Rear Axle Seals

The rear axle seals are large rings that stop the oil inside the rear axle housing from leaking out. There is one seal for each rear wheel, located just in front of the axle bearing. The seals are long lasting but they can fail if worn bearings allow the shafts to deform them. Another cause of failure is a blocked breather port on the differential, which can allow enough pressure to build up inside the housing to rupture the seals. Signs that the seals has failed include the presence of oil around the rear wheels and reduced braking from oil falling on the brakes. Replacing the seals is not an easy task but it can be done without the service of a mechanic. The seals are cheap and can be purchases at most stores that sell automotive parts.

The rear differential is a set of gears inside a steel housing that is located between the rear wheels. It connects the engine drive shaft with both rear axle shafts. The role of a differential is to allows the wheels to turn at different speeds when the vehicle is turning. Like all moving metal parts, the gears and bearings need to be covered in oil to prevent abrasive wear. The rear axle housing is filled with oil, which the seals prevent from leaking out of the ends where the bearings support the axle shafts.

Rear axle seals can be bought separately or in packs that also contain wheel bearings. It's important to know the make and model of the vehicle before buying the seals because they can have slightly different sizes. Seals that are too small will leak oil, while seals that are too big will be damaged when inserted. Since it is very easy to damage the seals during installation, it is a good idea to buy several pairs. Extra gear oil may be needed to replace the oil which has leaked out. Brake cleaner may be needed to remove any oil that has dripped onto the brakes. The tools used to replace the seals include a jack, spanner set, screwdriver set, hammer and drip tray.

Replacing the rear axle seals takes considerable time and effort. The wheel, brake assembly and axle shaft need to be removed to gain access to each seal. Use a jack to raise the rear axle and remove the wheel and the brake assembly. Brake calipers can be left connected to the brake line but they should be supported by something other than the brake line. Place a drip tray under the differential and remove the cover to drain the oil from it. Remove the wheel axle and pull out the old seal. Before installing the new seal, clean the seat of any oil and debris.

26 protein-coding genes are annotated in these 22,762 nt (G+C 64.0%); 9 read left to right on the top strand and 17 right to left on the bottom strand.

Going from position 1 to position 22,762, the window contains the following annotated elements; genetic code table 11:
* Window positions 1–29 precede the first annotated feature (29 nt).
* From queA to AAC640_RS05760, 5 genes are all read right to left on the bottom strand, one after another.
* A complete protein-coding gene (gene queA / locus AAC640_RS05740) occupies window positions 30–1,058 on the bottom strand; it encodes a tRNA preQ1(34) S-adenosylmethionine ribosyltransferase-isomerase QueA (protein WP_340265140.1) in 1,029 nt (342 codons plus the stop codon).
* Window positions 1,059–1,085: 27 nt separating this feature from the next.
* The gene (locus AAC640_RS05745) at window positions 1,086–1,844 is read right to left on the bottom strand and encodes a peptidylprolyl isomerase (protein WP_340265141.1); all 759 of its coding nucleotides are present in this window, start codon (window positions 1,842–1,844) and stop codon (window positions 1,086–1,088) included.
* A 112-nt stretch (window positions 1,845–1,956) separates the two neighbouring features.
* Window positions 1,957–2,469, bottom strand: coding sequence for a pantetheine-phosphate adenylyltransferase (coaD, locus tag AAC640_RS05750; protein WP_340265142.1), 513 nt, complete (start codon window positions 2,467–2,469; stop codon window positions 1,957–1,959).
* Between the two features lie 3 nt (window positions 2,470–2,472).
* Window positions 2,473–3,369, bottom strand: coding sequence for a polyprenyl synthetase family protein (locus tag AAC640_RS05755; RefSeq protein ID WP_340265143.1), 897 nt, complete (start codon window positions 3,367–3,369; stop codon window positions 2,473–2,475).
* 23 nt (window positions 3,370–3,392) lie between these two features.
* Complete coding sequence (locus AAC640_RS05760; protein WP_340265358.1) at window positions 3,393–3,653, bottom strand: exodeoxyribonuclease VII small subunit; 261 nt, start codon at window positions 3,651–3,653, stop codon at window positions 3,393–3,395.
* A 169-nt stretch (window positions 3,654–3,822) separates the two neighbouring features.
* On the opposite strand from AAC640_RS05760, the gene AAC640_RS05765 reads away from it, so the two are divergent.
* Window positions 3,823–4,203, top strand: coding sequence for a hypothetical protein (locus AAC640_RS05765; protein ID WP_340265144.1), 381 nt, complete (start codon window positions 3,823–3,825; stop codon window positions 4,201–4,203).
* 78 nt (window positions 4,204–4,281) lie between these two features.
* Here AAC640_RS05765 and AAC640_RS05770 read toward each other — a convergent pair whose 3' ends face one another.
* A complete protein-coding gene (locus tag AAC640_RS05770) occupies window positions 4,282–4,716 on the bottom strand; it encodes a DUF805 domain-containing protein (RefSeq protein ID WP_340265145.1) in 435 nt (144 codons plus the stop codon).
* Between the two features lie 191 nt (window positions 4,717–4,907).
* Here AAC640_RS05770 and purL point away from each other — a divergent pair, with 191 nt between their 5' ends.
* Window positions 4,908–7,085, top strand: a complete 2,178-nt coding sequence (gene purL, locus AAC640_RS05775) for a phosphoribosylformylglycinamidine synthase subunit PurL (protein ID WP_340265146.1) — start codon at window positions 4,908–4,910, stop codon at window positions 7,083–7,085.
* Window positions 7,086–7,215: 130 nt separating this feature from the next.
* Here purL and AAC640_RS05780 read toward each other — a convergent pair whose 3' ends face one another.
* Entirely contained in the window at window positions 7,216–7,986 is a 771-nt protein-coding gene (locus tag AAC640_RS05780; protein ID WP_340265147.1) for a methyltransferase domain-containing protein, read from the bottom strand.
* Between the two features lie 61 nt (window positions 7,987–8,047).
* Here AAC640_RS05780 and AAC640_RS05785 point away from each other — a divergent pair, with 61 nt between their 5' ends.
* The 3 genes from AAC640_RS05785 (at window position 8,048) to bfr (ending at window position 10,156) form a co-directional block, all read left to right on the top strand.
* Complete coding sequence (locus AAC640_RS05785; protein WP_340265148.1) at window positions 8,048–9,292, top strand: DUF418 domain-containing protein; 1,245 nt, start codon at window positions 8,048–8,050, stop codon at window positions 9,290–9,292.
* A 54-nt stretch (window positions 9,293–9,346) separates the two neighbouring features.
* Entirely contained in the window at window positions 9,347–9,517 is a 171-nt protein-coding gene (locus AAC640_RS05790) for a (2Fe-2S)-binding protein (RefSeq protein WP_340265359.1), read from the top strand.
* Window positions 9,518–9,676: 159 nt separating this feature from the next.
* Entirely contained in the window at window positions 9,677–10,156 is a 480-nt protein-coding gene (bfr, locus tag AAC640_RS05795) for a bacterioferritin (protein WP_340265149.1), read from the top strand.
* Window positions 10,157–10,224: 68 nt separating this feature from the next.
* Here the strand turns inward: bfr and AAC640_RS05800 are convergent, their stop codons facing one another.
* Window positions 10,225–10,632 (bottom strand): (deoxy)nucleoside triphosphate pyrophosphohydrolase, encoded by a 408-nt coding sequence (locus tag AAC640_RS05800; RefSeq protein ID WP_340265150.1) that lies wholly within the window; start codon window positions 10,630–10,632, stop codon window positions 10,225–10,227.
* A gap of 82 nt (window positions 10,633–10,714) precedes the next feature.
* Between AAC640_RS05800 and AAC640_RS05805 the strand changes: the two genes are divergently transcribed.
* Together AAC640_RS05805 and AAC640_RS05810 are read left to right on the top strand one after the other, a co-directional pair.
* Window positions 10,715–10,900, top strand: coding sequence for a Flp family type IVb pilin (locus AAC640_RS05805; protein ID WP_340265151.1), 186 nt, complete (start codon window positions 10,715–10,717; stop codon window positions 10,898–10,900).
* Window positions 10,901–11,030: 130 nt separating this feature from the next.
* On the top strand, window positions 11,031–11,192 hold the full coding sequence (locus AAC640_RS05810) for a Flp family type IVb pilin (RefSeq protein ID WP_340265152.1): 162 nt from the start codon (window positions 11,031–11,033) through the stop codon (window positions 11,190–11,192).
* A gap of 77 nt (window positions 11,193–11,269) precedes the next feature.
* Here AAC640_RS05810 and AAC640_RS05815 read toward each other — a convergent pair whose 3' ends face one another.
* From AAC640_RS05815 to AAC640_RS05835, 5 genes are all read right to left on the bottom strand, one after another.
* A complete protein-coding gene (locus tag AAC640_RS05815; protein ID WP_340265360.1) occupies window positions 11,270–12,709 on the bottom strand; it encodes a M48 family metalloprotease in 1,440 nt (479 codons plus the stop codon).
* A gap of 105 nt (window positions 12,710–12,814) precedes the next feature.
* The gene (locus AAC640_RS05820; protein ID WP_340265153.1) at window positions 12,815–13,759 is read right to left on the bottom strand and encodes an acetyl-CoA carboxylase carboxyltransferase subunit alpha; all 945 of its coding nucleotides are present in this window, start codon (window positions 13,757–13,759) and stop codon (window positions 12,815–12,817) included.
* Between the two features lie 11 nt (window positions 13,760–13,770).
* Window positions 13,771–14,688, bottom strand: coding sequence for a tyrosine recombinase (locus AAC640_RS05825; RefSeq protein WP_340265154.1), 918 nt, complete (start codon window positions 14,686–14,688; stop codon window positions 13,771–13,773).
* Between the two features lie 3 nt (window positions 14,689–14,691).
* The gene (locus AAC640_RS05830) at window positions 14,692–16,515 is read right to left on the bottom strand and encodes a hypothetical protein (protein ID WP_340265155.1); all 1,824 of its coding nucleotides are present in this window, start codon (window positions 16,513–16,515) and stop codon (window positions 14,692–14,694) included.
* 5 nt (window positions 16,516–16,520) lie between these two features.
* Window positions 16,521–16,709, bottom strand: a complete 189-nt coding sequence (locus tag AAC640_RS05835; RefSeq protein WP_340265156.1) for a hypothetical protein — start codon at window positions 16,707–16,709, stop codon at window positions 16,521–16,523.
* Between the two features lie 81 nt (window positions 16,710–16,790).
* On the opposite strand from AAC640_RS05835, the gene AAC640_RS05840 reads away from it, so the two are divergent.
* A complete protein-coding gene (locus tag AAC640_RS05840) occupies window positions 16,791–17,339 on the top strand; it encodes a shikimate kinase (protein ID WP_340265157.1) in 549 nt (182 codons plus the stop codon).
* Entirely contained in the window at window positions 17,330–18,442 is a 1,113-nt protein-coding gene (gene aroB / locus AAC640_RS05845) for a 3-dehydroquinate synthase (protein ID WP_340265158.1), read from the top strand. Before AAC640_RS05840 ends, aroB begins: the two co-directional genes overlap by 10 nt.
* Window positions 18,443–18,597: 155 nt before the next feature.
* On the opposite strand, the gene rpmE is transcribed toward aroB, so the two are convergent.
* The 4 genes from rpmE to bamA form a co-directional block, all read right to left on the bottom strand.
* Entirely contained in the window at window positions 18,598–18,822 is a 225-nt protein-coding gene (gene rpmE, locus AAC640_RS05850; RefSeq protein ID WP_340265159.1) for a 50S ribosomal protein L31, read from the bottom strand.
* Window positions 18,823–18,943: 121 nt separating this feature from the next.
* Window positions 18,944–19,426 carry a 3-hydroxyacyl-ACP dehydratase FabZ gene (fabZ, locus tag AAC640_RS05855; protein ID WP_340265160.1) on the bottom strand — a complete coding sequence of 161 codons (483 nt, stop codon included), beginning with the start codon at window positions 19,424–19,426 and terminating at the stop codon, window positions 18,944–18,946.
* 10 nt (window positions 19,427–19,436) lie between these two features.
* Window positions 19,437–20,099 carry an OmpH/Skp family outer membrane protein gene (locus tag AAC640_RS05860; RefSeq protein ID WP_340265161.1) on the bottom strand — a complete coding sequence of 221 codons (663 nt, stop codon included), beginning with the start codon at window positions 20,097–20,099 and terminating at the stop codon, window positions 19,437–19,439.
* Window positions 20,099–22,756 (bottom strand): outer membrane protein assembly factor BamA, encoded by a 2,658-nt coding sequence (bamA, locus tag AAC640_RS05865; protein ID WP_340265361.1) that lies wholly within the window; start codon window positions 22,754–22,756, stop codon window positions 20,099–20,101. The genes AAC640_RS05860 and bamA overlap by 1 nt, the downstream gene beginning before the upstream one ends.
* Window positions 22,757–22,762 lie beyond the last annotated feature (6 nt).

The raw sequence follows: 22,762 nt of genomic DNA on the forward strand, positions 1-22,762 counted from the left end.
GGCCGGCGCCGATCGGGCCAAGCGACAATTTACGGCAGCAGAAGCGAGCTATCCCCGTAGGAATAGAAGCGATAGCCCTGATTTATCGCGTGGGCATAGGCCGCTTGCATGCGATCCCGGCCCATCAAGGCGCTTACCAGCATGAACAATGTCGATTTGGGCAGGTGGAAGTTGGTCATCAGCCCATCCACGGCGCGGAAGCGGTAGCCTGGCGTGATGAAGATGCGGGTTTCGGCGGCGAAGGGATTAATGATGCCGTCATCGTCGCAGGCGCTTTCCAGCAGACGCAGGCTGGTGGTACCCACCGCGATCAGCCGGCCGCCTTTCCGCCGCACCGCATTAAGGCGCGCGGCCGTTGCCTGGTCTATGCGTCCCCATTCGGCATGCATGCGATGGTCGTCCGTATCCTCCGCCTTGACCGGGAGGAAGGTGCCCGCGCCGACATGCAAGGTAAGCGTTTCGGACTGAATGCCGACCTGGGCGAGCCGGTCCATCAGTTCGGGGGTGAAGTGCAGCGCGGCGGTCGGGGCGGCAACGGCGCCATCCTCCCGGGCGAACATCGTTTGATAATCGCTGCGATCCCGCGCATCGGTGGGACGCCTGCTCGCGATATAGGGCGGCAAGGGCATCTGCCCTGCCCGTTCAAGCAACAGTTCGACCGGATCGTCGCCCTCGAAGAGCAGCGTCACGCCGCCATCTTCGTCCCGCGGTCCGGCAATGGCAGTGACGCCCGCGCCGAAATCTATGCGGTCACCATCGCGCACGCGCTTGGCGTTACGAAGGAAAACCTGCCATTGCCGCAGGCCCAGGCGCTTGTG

Place a new seal into the seat and use a hammer to gently tap it into place. If the fit is too tight and more force is required, use the old seal to protect the new seal from the hammer. With the new seal in place, carefully insert the axle shaft, keeping it level to avoid warping the seal. Attach the backing plate to the axle housing, and then put the brake assembly and wheel back on. Once the differential cover has been put back on, put the old oil back in and bring it up to level with some new oil.

After all the excess oil has been cleaned up, the new rear axle seals should be tested with a short drive. During the drive, test the brakes to check that they are not slipping due to oil dripping on them. Afterwards, look for any new oil spots on the wheels, wheel wells and driveway. Also check that the oil level in the differential has not changed. Small oil leaks can take a while to become visible so check again after the vehicle has been left standing for several hours. Finally, this is only a general method for changing the rear axle seals. Always consult the service manual or a mechanic before attempting any major repair work.

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